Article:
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    What are you using to build the surface mount circuits on? Are you just getting a surface mount prototype PCB or design and have your own made? If you go with the prototype board there are plenty on eBay for sale of all different sizes and layouts and pretty inexpensive.
  11. Justin

    Justin Member

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    We're making our own. We're going to mill a copper PCB board and have it draw in the paths. We also are going to do the chemical process (Forget what it's called) where shine a light over the circuit with a printed outline to prevent that part from washing away, dump in it some chemicals (warm and moving) to wash away the unwanted copper, then just rinsing it off, drilling the holes (Not for the SMT circuit), and soldering the parts on. We're not going to be buying other boards online because it's part of the module to make one.

    like this, but we're using slightly different tools
  12. Daithi

    Daithi Member

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  13. Daithi

    Daithi Member

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    Ran into this as well... I ended up swapping the 1uf with a 100uf (worked fine)... Then I wanted to power it with a 4.5 volt remote control so I swapped out the 470k resistor with a 10k resistor and added a second LED... This circuit will eventually end up as navigational blinkers in a starship model... Here's a video of the breadboard layout:

  14. Justin

    Justin Member

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    Thanks for the information, but my teacher and I already know what we're going to be doing. I'm sure those links will help others out though! It may even help me out in the future when I want to make another board but I don't have the school's equipment.
  15. George

    George Moderator

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    You need to tell your school that if they expect you to build a surface mount board they need to get you one of these. :eek:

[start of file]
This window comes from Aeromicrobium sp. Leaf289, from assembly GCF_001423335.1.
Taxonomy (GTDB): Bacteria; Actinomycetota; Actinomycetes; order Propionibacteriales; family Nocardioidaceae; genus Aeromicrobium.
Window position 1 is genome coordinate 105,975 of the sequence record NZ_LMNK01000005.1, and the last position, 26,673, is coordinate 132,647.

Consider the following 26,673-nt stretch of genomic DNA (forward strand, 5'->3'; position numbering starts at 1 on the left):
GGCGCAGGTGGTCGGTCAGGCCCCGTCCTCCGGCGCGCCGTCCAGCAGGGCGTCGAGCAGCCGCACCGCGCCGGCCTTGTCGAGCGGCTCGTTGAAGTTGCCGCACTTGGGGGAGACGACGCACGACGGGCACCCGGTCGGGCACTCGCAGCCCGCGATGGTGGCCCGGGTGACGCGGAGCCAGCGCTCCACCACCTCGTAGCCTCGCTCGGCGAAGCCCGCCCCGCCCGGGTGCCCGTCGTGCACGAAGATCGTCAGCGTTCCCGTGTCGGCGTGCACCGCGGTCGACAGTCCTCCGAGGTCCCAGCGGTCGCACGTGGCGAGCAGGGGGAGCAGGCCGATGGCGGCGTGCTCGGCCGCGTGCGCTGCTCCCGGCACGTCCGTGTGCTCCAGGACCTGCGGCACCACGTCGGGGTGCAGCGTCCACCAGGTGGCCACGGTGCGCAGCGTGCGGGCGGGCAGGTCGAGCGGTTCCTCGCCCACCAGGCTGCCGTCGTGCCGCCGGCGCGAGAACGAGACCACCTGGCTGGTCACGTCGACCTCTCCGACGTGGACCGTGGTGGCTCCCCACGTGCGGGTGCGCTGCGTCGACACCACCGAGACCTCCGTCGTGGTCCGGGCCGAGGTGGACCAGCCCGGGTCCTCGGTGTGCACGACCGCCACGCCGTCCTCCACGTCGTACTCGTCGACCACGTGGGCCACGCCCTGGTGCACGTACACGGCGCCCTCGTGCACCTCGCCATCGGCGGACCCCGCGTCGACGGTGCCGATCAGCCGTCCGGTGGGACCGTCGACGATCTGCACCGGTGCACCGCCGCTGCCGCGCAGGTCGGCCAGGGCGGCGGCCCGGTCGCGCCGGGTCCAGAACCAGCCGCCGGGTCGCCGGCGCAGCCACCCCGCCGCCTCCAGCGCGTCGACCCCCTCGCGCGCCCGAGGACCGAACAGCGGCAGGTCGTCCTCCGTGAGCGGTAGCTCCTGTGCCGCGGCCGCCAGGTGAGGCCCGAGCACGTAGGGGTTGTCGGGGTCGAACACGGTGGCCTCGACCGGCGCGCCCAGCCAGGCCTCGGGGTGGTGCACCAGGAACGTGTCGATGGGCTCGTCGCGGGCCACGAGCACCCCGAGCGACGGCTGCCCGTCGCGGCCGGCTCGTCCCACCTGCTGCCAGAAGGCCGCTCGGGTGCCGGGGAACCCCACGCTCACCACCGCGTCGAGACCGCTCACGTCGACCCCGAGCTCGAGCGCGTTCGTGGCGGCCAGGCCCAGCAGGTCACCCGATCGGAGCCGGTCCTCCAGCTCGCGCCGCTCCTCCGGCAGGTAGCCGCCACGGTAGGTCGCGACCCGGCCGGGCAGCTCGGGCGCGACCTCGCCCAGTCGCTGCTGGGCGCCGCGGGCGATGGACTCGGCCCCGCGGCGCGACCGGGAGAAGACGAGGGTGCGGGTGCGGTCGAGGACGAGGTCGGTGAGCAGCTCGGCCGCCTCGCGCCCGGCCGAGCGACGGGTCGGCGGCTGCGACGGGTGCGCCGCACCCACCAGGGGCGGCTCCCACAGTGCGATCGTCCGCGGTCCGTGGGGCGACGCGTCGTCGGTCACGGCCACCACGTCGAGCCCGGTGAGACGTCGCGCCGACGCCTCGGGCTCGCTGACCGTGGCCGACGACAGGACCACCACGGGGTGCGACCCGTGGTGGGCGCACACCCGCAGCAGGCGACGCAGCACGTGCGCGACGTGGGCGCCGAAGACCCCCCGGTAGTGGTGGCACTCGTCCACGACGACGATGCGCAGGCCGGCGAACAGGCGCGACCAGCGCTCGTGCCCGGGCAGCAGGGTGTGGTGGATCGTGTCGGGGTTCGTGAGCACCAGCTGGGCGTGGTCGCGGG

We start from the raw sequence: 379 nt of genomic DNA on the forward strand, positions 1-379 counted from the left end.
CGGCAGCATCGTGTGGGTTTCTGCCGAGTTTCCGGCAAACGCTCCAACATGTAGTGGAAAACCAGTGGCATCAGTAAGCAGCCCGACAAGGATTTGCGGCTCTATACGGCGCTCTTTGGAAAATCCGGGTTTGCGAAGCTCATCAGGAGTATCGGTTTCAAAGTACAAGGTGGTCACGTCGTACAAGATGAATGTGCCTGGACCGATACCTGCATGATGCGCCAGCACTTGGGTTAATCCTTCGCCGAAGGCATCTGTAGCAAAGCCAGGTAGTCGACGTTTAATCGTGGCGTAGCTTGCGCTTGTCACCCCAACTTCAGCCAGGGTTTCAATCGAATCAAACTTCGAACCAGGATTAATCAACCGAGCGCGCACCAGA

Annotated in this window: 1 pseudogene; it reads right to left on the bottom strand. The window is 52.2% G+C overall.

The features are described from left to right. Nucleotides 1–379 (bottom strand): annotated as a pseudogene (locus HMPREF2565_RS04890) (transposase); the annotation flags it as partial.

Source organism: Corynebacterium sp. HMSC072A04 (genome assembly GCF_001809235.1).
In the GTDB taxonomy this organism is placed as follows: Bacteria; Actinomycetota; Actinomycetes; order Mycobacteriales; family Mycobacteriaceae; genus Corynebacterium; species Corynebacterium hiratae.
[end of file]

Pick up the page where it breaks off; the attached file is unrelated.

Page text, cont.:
16. Justin

    Justin Member

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    :eek:

    We don't need that as there are only like 10 components that are going on the board. I've placed them far enough apart to be able to place them with my fingers and still have the ability to solder. I wish I had one of those though:eek: But it's not like we're making super uber hard circuits :D
  17. Daithi

    Daithi Member

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    Sweet... But I'm thinking a bit overkill for what Justin needs... :p
    Now if they ever come out with one of those that makes grilled cheese sandwiches, grills a perfect steak, press and fold my clothes all while building surface mounted boards I might get one... :D
  18. Sudheerelktronics

    Sudheerelktronics New Member

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    Hi! I have seen another circuit for LED flashing lights. If anybody interested to try this, visit LED Blinking Circuits. It includes 2 circuits - one is for Bicolor LED dancing lights, the other one is for LED flasher circuit.
  19. Mr. Batraaf

    Mr. Batraaf New Member

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    Thanks for this. Works great!
    Lowering R2 and hooking up a little speaker instead of the led produced my first working audio oscillator.
    Great fun!
  20. scuboo

    scuboo New Member

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    Hi Guys
    What is the recommended capacitor for this circuit?
    I want to use it to simulate an arc welder in an engine shed on a model layout.
    Thanks